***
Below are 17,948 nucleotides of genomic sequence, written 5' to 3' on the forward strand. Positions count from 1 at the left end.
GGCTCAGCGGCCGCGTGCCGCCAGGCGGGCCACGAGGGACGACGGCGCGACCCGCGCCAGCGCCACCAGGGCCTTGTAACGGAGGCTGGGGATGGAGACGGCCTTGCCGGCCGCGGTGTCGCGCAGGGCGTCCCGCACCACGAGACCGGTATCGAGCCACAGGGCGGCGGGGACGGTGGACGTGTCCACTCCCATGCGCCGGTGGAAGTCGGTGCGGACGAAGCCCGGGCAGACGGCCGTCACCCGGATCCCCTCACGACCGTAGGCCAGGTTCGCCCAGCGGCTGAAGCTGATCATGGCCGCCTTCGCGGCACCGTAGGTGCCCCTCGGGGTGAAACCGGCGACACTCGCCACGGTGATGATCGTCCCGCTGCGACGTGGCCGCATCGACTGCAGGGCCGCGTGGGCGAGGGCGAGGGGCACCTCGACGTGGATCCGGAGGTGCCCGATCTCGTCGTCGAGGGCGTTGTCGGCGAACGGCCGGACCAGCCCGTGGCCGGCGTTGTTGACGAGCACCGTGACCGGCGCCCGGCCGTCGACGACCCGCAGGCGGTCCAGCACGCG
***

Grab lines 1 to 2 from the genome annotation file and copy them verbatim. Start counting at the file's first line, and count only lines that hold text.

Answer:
Below are 17,948 nucleotides of genomic sequence, written 5' to 3' on the forward strand. Positions count from 1 at the left end.
GGCTCAGCGGCCGCGTGCCGCCAGGCGGGCCACGAGGGACGACGGCGCGACCCGCGCCAGCGCCACCAGGGCCTTGTAACGGAGGCTGGGGATGGAGACGGCCTTGCCGGCCGCGGTGTCGCGCAGGGCGTCCCGCACCACGAGACCGGTATCGAGCCACAGGGCGGCGGGGACGGTGGACGTGTCCACTCCCATGCGCCGGTGGAAGTCGGTGCGGACGAAGCCCGGGCAGACGGCCGTCACCCGGATCCCCTCACGACCGTAGGCCAGGTTCGCCCAGCGGCTGAAGCTGATCATGGCCGCCTTCGCGGCACCGTAGGTGCCCCTCGGGGTGAAACCGGCGACACTCGCCACGGTGATGATCGTCCCGCTGCGACGTGGCCGCATCGACTGCAGGGCCGCGTGGGCGAGGGCGAGGGGCACCTCGACGTGGATCCGGAGGTGCCCGATCTCGTCGTCGAGGGCGTTGTCGGCGAACGGCCGGACCAGCCCGTGGCCGGCGTTGTTGACGAGCACCGTGACCGGCGCCCGGCCGTCGACGACCCGCAGGCGGTCCAGCACGCG